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Shooting for Canon

Most highschoolers aren’t the most discerning of folks.  I know my tastes during that phase of my life were pretty awful, not that they aren’t questionable to this day.  Still, kids know what they like and don’t like, and I don’t think I’m going very far out on a limb to say that most kids don’t like the books assigned to them in highschool English.

What got me on this train of thought was the fact that I’ve been reading John Steinbeck’s Travels with Charley, which is a damn fine read and makes me wonder why highschoolers get stuck with the heavy and depressing Grapes of Wrath, and Of Mice & Men.  Not that these aren’t fine and important books, for they are, but they are a pretty hard slog for your average 15-year-old.   Given that each suceeding generation is less and less likely to read for pleasure, putting kids to the task of reading depressing stories of migrant workers’ miscarriages and a mentally disabled man’s unintentional grisly act of murder seems unlikely to foster a greater passion for literature.  I’m not trying to discount these books, because I actually liked and respect both stories, and “get” them, though how much I “got” 15 years ago is moot.  These books both made much deeper impressions on me after subsequent, more mature readings.  Just because you understand all of the words and have a general knowledge of the historical context in which they were set doesn’t mean you “get” the story, which was very much the case with me, as a sophomore or junior in highschool.

Because most kids are probably not really emotionally mature enough to really understand the stories and are likely to discount them as boring and depressing, it would make more sense to me to introduce them to an author by a more accessible work, such as the aforementioned Travels With Charley. While a privileged young American of today may have a hard time relating to and understanding the depression-era books, I doubt they’d have a hard time getting into a book about a guy who goes on a big road trip for one last crack at adventure. The book is no means a trifle – it raises many questions about the contemporary state of America at the book’s writing (1960) and can be related to some changes and some things which have remained static and whether these things can be considered praiseworthy or questionable. The book holds merit for discussion about what America, its regions, its people, and its literature are all about.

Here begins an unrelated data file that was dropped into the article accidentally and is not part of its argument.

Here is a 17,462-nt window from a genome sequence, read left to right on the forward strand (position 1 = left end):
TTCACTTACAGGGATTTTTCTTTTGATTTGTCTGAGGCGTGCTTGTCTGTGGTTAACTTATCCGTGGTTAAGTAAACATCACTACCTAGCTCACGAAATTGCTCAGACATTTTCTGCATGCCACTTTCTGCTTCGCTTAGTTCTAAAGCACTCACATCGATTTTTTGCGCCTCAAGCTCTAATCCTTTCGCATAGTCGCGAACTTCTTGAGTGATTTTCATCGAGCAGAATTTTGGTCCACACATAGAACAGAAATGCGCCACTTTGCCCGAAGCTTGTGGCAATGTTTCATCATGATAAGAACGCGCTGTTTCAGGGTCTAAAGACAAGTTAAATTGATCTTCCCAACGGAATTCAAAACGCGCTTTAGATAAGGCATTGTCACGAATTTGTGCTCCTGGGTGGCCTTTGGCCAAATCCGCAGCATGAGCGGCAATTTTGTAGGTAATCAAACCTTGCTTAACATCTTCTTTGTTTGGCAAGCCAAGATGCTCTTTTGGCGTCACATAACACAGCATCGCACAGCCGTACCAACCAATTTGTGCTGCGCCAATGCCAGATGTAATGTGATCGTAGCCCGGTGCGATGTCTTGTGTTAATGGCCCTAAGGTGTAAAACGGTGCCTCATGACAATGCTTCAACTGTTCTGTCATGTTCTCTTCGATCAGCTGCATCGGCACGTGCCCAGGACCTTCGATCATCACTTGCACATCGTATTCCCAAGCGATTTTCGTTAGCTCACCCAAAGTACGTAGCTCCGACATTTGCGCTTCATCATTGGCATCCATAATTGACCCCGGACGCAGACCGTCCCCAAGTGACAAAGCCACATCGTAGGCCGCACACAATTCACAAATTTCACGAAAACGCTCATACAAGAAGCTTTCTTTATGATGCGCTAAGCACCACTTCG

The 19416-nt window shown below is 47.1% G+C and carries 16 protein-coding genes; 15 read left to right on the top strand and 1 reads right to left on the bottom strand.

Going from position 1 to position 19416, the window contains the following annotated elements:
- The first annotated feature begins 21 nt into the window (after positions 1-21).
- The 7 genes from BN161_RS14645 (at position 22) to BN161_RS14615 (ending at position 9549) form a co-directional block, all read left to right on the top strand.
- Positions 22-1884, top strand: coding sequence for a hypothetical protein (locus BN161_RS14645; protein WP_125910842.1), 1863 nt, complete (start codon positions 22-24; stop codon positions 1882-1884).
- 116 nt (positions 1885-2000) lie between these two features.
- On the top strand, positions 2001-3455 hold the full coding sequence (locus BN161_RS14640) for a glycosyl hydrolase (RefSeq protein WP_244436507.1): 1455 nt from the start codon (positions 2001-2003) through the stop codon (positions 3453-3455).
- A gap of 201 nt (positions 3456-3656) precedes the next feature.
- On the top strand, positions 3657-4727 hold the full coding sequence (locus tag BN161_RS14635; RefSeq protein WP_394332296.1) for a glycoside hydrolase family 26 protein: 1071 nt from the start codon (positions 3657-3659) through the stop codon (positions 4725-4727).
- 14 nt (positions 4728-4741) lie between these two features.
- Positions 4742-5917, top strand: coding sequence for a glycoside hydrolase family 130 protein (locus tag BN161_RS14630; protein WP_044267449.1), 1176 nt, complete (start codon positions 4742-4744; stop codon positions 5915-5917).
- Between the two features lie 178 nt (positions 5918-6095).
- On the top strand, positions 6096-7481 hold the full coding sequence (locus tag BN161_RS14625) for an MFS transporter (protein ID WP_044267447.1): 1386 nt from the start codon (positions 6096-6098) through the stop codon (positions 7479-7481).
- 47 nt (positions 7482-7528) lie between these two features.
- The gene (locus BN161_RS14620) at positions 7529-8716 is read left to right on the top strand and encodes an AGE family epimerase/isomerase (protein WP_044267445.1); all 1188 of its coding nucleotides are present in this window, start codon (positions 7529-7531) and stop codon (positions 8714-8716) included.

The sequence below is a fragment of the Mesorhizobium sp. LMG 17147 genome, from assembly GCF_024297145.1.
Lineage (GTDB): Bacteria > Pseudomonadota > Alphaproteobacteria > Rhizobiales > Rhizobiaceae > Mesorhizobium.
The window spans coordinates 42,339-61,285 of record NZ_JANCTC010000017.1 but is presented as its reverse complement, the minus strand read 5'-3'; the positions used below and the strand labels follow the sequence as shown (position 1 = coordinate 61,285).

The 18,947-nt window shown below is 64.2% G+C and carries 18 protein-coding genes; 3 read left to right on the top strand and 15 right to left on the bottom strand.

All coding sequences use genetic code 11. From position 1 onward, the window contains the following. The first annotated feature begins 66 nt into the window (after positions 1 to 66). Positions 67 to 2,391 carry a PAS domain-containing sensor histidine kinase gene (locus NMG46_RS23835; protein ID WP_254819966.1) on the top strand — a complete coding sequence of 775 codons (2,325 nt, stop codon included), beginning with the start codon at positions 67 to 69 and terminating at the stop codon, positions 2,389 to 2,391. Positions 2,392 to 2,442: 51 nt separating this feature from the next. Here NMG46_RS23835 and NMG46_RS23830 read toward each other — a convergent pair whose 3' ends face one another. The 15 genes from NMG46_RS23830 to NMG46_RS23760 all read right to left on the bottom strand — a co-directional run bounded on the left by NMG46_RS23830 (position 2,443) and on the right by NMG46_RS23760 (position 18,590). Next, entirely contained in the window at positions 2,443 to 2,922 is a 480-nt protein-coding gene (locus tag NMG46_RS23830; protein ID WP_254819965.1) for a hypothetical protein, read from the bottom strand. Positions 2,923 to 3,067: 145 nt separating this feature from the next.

Easing kids in with more accessible and entertaining works of major authors might not be a bad way to go. The canon will be around forever, and I submit that a kid might be more likely to explore the landmark works of any given author after having read some of the author’s less-celebrated and “easier” work.

Similar to my endorsement of Travels With Charley, I’d totally recommend Keroac’s On The Road, a book which most teens who read for amusement will read at some point, of their own volition. I reckon that this book would go down well as assigned reading, and might feed into discussions of other picaresques. This would be an opportune juncture at which to introduce Voltaire’s Candide and discuss satire. The canon-but-engaging Gulliver’s Travels wouldn’t go amiss here, nor would my favorite Dickens novel that never gets read in school, Pickwick Papers.

Shakespeare’s MacBeth tends to go over well because it is satisfyingly violent and gruesome (also gratifyingly short) Other fun-but-never taught plays such as Much Ado About Nothing and As You Like It might draw more students in than the usual rounds of tragic Hamlet and Romeo & Juliet, and the obligatory Julius Caesar. There is plenty that is teachable in the comedies, and they seem to get the shortest shrift of all of Shakespeare’s body of work.

I don’t know where I’m going with this really. Basically it is just a rant, since I’m in no position to influence what anybody teaches to anyone. I just was looking back on my experiences of literature from when I was a teenager and realizing that while I read the assignments and basically got out of it what the teachers lectured to us in class, I didn’t get much out of the readings of my own accord. I was one of the few kids in my class who actually did do the reading at all, and I often found it pretty hard going. Some books (Red Badge of Courage, I am looking at YOU) I only read from a sense of duty. Others, like Brave New World, I actually honestly got into. I do know that I was kind of an odd kid in that I earnestly enjoyed reading, and made time to read my school assignments. For my friends who didn’t read for pleasure, the assigned reading was onerous and frequently dumped in favor of Cliff’s Notes and cheating off an obliging classmate who had read the homework. I have no way of backing this up, but I have a real gut feeling that if more of the reading had been more attuned to stuff kids actually might enjoy, more of the reading would actually have been read.

But of course, I could well be talking out my own ass.

One Response to “Shooting for Canon”

  1. […] I’ve already written about how I’ve come to appreciate Steinbeck but I will reiterate: for those of you who were forced to read The Grapes of Wrath or Of Mice And Men and drug your heels, I heartily recommend that you read Cannery Row, a story about a bunch of derelict misfits who throw a disastrous party, Travels With Charlie, Steinbeck’s personal memoir of an epic roadtrip taken with only his French Poodle as a copilot, or the book I’m reading right now, Sweet Thursday. Steinbeck was a hell of a storyteller; you’ll read an example of that in just a minute. […]

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